A tale of two sinners

matt-taylor-shirtRecently in the news we’ve had a couple of examples of inappropriate behaviours from white men in positions of power.One of these is an international story, the other occurred right here in lil ol’ New Zealand. Both of them were reported in fascinating ways.

First off, there was the case of Dr Matt Taylor and his shirt. Dr Taylor was the spokesperson for the European mission that landed a spacecraft on a moving comet (I just want to pause and go, that’s fucking awesome that we did that). When it was announced that the mission had been successful, Dr Taylor fronted a bunch of media wearing a shirt. A sexist shirt. All over the shirt were images of women in states of undress. It’s a sexist trope, the sort of thing you find in Duke Nukem, or millions of other video games, or most movies.

It overshadowed a huge scientific breakthrough. And it should have. Because, as local science and bird fanatic Kimberley Collins said:


The Guardian in the UK climbed into him for his choice of shirt. They did not hold back. They immediately called the shirt “sexist”. There was no “alleged” they didn’t hide behind words like “controversial” they just straight up called it sexist. Good stuff.

Unfortunately, we in New Zealand were not treated to the same level of journalistic thoroughness. Now admittedly stories of this ilk tend to be taken from overseas newswires but maybe a better article could have been used. When Dr Taylor went on TV and emotionally apologised for the shirt the Herald, in its infinite awesomeness, printed the following article:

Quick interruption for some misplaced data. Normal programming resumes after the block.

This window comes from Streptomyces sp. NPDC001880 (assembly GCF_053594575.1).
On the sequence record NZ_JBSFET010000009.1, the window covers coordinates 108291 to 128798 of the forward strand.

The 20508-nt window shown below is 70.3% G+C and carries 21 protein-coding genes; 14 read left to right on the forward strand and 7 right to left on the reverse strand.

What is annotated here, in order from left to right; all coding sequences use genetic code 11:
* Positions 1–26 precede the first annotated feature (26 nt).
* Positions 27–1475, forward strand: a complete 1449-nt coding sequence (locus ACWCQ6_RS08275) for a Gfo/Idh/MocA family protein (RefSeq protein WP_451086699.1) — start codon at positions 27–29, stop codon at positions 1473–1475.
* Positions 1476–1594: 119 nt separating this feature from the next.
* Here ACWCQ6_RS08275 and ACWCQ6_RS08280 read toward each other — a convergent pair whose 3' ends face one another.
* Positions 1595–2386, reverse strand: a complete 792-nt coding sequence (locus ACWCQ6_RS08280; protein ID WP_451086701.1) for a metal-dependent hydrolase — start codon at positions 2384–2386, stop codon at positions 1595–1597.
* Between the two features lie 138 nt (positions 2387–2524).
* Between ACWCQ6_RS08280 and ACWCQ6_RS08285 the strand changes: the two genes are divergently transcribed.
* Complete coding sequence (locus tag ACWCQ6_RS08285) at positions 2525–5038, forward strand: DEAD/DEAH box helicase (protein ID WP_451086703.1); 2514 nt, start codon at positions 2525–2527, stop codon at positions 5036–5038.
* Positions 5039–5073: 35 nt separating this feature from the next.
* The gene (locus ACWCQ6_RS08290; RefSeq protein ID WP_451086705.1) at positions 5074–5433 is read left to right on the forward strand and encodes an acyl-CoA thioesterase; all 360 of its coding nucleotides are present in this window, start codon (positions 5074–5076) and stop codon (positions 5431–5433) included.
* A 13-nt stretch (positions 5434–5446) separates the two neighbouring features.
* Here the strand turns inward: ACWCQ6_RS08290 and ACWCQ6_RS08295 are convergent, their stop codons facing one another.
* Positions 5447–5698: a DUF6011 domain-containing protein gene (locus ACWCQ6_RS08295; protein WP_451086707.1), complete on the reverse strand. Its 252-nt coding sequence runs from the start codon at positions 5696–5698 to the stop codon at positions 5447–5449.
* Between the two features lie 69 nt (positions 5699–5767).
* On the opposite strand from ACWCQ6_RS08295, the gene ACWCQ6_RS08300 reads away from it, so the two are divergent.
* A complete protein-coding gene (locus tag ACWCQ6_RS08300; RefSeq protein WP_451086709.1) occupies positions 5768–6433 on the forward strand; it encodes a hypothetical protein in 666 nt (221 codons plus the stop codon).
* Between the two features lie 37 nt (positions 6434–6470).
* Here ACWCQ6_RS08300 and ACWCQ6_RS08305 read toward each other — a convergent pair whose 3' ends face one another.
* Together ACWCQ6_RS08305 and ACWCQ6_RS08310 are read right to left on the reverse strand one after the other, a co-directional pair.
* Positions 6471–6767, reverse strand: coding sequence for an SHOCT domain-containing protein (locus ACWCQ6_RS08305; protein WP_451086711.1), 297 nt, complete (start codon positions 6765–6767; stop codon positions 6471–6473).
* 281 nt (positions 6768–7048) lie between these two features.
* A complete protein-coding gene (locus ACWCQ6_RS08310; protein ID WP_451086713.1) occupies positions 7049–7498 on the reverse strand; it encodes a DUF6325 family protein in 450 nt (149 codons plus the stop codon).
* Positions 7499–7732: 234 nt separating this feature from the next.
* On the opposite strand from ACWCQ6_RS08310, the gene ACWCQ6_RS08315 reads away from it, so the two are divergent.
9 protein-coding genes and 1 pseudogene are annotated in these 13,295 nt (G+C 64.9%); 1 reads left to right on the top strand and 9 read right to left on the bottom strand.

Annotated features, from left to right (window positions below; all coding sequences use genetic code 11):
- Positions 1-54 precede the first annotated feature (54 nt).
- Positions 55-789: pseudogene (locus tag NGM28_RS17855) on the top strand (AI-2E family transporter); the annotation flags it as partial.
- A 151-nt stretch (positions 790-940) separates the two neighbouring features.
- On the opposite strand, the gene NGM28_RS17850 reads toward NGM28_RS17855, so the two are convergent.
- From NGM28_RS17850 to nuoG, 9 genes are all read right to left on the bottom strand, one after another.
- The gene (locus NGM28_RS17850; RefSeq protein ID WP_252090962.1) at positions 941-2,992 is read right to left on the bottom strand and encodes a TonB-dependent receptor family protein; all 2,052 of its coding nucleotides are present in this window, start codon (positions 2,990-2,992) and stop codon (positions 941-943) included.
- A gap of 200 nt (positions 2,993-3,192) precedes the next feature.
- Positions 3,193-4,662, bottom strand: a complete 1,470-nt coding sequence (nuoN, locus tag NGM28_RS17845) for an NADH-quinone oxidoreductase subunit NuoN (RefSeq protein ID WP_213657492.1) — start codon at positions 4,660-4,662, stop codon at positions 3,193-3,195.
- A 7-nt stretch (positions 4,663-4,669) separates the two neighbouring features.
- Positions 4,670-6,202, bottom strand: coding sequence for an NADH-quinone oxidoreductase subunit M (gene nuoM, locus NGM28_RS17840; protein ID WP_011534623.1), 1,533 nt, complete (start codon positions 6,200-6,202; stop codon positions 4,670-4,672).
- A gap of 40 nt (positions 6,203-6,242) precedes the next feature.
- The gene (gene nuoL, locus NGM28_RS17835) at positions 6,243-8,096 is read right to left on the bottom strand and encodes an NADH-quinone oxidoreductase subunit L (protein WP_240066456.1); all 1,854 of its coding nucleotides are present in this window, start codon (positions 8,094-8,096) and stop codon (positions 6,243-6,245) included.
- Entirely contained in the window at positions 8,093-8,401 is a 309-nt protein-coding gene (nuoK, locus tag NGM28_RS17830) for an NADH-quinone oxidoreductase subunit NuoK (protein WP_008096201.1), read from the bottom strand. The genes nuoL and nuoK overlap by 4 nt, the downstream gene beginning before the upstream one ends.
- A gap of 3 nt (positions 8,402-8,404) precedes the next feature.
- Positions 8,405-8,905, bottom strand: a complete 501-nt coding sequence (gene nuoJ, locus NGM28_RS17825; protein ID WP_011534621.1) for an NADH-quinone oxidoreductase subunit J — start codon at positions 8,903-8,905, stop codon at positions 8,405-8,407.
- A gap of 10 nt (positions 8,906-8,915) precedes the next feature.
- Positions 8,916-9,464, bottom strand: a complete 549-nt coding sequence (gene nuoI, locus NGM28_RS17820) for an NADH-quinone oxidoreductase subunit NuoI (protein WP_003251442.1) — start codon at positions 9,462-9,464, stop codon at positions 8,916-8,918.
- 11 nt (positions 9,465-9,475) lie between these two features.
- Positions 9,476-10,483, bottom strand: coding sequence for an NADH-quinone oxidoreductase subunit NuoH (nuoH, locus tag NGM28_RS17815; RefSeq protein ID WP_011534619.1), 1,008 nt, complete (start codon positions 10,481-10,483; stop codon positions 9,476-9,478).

British physicist Matt Taylor brimmed with excitement as the European Space Agency’s Philae lander successfully separated from the Rosetta spacecraft, showing off a colorful tattoo on his thigh of both, while proclaiming “we’re making history.”

But it was his garish bowling shirt that drew more attention than the unconventional Rosetta project scientist’s words or ink  a collage of pinup girls in various states of undress.

Summarizing the firestorm, the Guardian proclaimed in a blog post: “ESA can land their robot on a comet. But they still can’t see misogyny under their noses.”

On Friday, Taylor ” wearing a non-descript navy-blue ESA hoodie ” offered an unsolicited apology.

“I made a big mistake and I offended many people,” he said, breaking down in tears. “And I’m very sorry about this.

“Garish bowling shirt” “the Guardian proclaimed in a blog post…”.

Notice how this particular piece a) doesn’t mention that the shirt is sexist, and b) makes it clear that it was the GUARDIAN who said it was misogynistic. Those bloody namby pamby woolly woofters at the pinko politically correct paper. They’re the ones who are up in arms about this. Not us at the Herald. To us it was just a garish bowling shirt.

Then, today Billie took a photo of  a column/photo in the Dominion Post. The column was written by London Mayor Boris Johnson and he was enraged by the outpouring of opprobrium towards Dr Taylor. And in their infinite wisdom, the Dom Post saw fit to have the following photo and caption:


“Garish but so what”. “Dr Matt Taylor has copped a dust cloud of hate”. “Led to him crying”. Oh the poor dear. No mention of the shirt being sexist and demeaning. Oh no the victim here is Dr Taylor for being attacked for wearing his “Hawaiian shirt.” Fuck that.